Ex-staffer to former Maryland governor dead after FBI encounter

  • Roy McGrath is dead after the fugitive was confronted by the FBI on Monday
  • McGrath's attorney says his client maintained his innocence until the end
  • Hogan put out a statement saying he was "deeply saddened" by the news

Roy McGrath, then-chief executive officer of the Maryland Environmental Service, speaks during a news conference at the State House in Annapolis, Md., on April 15, 2020. A federal judge has issued an arrest warrant for McGrath, the one-time aide to former Maryland Gov. Larry Hogan, after McGrath failed to appear in court as his trial on federal fraud charges was set to begin. (AP)

(NewsNation) — Roy McGrath, former chief of staff to then-Maryland Gov. Larry Hogan is dead after a manhunt led to a confrontation with the FBI.

McGrath became a fugitive after failing to appear at trial on wire fraud and embezzlement charges.

McGrath, 53, was wounded during “an agent-involved shooting” around 6:30 p.m. in a commercial area on the southwestern outskirts of Knoxville, Tennessee, Monday, according to an earlier email from FBI Supervisory Special Agent Shayne Buchwald in Maryland. Buchwald said McGrath was taken to a hospital but did not elaborate.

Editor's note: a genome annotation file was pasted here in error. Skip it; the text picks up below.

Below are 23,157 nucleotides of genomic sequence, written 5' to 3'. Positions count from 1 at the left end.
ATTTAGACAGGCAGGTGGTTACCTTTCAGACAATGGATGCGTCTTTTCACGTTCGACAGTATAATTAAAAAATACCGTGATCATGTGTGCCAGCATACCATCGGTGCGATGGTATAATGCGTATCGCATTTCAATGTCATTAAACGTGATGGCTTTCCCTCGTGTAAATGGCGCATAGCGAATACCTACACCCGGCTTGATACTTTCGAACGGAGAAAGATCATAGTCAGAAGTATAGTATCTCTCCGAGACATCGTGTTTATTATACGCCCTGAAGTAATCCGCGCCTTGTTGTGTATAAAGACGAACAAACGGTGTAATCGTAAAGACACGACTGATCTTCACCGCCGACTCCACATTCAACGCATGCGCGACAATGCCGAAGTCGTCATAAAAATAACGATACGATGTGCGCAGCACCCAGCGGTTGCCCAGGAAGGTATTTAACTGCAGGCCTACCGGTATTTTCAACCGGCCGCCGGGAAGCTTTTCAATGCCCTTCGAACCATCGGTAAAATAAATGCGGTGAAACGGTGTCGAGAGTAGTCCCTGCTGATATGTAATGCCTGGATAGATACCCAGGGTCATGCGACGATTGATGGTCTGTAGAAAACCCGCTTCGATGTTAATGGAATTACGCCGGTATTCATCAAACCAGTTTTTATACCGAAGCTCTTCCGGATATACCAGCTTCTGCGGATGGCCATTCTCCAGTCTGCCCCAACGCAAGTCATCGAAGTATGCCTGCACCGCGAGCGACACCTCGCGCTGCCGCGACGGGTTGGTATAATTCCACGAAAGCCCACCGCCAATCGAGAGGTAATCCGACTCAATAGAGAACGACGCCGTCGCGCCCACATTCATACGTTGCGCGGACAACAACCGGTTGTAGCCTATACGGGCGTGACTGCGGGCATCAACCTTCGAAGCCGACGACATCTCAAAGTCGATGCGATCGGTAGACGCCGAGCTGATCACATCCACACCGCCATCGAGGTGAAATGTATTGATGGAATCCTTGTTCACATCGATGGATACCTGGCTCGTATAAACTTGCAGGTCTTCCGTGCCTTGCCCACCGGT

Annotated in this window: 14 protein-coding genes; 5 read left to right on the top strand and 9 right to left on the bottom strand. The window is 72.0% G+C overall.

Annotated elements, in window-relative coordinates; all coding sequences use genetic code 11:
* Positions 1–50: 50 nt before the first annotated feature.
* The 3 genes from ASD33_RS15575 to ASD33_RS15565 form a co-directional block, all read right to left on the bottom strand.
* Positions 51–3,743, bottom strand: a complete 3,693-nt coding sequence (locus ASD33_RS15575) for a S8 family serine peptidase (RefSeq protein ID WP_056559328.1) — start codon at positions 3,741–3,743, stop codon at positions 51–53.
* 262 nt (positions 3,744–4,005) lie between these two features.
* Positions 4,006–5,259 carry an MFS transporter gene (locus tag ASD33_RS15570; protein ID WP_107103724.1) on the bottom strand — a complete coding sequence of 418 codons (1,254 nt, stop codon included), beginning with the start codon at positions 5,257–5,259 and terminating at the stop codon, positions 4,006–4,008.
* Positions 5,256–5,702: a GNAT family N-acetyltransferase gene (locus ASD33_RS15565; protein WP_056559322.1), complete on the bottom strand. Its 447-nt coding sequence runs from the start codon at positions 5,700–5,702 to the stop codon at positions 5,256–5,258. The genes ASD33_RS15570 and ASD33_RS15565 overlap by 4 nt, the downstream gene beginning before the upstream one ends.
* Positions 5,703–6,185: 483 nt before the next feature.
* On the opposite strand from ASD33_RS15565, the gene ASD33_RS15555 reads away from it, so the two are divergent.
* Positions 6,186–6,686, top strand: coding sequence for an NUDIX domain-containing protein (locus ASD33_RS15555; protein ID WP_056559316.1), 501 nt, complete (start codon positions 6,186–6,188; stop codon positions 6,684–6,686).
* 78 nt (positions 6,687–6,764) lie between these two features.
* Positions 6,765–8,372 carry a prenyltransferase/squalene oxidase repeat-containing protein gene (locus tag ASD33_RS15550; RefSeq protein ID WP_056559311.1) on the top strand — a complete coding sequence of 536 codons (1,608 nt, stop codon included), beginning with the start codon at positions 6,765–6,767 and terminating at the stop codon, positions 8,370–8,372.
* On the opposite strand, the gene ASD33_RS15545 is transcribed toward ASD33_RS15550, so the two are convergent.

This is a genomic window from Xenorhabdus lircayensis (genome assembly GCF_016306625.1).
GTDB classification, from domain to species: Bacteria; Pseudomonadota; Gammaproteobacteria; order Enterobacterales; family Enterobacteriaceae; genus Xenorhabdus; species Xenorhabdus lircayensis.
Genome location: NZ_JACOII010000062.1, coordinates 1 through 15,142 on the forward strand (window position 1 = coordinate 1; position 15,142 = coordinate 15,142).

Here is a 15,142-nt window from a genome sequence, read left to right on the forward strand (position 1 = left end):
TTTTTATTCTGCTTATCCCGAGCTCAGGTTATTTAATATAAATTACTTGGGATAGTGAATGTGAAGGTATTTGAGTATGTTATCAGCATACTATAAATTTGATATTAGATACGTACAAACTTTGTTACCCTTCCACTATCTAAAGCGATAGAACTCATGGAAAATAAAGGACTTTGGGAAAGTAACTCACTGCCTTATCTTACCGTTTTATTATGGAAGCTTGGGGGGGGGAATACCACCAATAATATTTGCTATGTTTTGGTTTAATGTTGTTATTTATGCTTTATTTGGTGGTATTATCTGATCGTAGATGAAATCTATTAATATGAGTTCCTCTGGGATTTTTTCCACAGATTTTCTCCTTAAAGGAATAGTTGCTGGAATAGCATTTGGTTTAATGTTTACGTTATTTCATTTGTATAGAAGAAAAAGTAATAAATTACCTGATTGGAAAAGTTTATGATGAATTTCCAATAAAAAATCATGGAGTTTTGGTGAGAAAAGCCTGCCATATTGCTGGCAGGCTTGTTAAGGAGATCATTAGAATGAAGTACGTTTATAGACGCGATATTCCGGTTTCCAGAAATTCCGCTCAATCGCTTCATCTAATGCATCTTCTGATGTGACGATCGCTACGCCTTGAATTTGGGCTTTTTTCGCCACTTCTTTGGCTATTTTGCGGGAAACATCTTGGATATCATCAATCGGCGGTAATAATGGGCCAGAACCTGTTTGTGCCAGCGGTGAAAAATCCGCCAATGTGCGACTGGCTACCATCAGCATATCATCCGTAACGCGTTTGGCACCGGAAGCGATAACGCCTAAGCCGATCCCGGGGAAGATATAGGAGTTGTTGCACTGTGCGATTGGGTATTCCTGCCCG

Joseph Murtha, McGrath’s attorney, said the FBI confirmed with him his client’s death, but it was not immediately clear whether the wound that killed him was self-inflicted or if it came during an exchange of gunfire with agents.

Murtha called the death “a tragic ending to the past three weeks of uncertainty,” and said his client always maintained his innocence.

McGrath was declared a wanted fugitive after his disappearance, and the FBI said he was considered an international flight risk.

McGrath was indicted in 2021 on accusations that he fraudulently secured a $233,648 severance payment, equal to one year of salary as the head of Maryland Environmental Service, by falsely telling the agency’s board the governor had approved it. He was also accused of fraud and embezzlement connected to roughly $170,000 in expenses. McGrath pleaded not guilty.

If convicted of the federal charges, he would have faced a maximum sentence of 20 years for each of four counts of wire fraud, plus a maximum of 10 years for each of two counts of embezzlement.

In a statement, Hogan said he and his wife, Yumi, “are deeply saddened by this tragic situation. We are praying for Mr. McGrath’s family and loved ones.”

The Associated Press contributed to this report.


Copyright 2023 Nexstar Media Inc. All rights reserved. This material may not be published, broadcast, rewritten, or redistributed.

Trending on NewsNation